Ask me and I'll be the first to tell you that if I have a blind spot in wine, it's situated somewhere in the gaping hole a map would show to bear the Gironde and Dordogne rivers. I.e. Bordeaux.
Yet this week, intrepidly out on the Atlantic coast to visit Arnaud's parents in their new home near Fouras, we just as intrepidly embarked on a journey to none other than the Missing Region. Swing out of the autoroute at Saint-André-de-Cubzac and sidle along through Libourne until all signs point to Saint-Émilion.
What a charm of a town! We wandered, we admired, we strode on cobblestones, we gaped at overpriced wine stores with the Right Bank's finest, the kings of Merlot - then Arnaud's stomach grumbles got too loud and we sat down to lunch.
A thin, green 2004 Saint-Émilion was not the meal's highlight, but we were happy. Tasty homemade foie gras and some of the juiciest and best french fries imaginable alongside my duck breast consoled me.
We wandered around and bought macarons. Then we drove out, ignorantly, past vineyards (still full of plump, dark grapes) marked with the name of Ausone and arrows pointing down roads toward Pavie and Canon la Gaffelière. We didn't know where to go, so we went to the Union des Producteurs de Saint-Emilion.
Aha, the happiness was not in this large warehouse of a building, either. The reception was nice, and at a modern bar we were served tastes of any and every cru we could ask for. But they were all wan, lackluster and very short on the palate, even their luxury cuvées. I was reminded a little of a trip to Chablis on a Sunday, where out of desperation we went to La Chablisienne. Committees (i.e. some 60 producers) tend not to make the best wines, in fine.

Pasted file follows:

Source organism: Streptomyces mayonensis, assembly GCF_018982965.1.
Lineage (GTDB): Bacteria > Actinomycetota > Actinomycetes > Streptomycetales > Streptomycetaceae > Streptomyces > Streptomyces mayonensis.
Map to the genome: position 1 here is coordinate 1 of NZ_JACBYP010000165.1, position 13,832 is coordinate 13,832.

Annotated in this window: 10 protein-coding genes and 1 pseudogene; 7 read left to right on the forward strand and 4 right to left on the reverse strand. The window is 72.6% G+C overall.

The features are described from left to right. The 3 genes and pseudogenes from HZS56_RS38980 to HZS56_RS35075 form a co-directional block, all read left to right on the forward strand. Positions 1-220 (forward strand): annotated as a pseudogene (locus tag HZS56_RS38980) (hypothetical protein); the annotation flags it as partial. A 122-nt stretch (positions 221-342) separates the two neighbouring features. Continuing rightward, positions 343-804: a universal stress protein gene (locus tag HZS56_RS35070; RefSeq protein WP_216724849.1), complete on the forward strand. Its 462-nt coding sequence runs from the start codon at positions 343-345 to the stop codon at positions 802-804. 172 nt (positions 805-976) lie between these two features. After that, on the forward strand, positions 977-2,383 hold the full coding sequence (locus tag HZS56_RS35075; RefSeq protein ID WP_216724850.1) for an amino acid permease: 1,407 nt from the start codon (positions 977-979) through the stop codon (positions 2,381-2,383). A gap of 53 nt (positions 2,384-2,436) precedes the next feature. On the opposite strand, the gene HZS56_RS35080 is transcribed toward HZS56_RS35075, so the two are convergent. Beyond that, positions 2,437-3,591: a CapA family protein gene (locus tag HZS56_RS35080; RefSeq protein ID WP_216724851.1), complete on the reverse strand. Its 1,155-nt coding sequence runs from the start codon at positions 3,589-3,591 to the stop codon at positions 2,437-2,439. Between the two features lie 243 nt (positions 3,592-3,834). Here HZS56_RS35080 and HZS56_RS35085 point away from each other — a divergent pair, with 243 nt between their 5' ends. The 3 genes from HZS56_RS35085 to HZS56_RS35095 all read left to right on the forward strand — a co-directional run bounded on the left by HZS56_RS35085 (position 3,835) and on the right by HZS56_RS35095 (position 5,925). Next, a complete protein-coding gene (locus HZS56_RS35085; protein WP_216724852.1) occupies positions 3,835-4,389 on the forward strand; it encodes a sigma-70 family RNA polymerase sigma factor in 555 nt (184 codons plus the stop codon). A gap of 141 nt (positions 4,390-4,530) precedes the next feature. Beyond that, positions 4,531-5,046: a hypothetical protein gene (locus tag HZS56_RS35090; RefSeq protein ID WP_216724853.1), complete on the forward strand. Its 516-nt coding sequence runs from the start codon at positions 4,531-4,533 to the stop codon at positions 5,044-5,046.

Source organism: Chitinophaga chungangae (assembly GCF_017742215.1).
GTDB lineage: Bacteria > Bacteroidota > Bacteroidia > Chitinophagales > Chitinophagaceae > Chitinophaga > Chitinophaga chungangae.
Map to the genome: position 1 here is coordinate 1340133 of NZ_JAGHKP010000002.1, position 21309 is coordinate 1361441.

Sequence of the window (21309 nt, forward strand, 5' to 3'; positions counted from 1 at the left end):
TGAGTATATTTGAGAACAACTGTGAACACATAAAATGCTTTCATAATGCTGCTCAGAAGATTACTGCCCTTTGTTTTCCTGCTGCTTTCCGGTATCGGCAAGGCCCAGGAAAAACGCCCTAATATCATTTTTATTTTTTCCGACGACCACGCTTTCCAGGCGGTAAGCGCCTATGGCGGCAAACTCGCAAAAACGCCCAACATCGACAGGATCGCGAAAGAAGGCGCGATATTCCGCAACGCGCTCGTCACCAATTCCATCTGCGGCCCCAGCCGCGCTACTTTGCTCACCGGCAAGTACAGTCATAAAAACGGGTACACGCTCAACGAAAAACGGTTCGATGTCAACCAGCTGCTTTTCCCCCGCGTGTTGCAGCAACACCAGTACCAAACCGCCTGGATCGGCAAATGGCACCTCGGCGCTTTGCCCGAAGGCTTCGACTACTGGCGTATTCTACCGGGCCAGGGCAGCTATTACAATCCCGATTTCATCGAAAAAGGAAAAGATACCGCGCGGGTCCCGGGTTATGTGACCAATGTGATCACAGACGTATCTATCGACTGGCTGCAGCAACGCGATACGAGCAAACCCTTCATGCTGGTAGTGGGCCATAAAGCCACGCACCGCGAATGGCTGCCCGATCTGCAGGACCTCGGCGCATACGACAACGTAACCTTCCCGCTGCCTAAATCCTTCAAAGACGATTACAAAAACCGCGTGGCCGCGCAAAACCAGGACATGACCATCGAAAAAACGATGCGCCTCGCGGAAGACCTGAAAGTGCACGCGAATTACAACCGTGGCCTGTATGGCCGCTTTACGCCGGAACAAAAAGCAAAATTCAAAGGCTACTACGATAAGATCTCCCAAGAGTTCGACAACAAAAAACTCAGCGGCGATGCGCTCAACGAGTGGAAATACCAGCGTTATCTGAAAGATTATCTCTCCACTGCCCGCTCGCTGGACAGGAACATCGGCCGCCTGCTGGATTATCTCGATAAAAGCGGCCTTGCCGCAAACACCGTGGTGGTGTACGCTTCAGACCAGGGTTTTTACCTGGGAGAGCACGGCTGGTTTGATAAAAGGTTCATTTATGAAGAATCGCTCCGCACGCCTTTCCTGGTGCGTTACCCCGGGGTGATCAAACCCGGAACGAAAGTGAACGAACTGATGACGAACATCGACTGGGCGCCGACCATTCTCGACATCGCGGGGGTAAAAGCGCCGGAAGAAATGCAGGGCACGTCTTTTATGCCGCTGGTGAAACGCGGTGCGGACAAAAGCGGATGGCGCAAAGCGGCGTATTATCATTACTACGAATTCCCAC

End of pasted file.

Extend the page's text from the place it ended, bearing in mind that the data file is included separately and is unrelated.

So we got back in the car and were going to leave. I'm stubborn, but one ox does not drive the cart.
Until we passed by a small sign. Château Petit-Gravet. Hey, wait, that name rang a bell. Oh, yes, I tasted their 1929 at François Audouze's Académie des Vins Anciens dinner.
I pleaded with my companions to make another stop. And so we did, despite dubious sentences, such as, "It might have changed in the past 80 years..."
A small cabin of a tasting room, and just one cru to taste: 2005. And damn us all if we weren't smiiling in the sunshine a half hour later when we walked out again, with bottles to put in the trunk. The best experience of Saint-Émilion we'd had, and a rich, generous wine. Thank god for Petit-Gravets!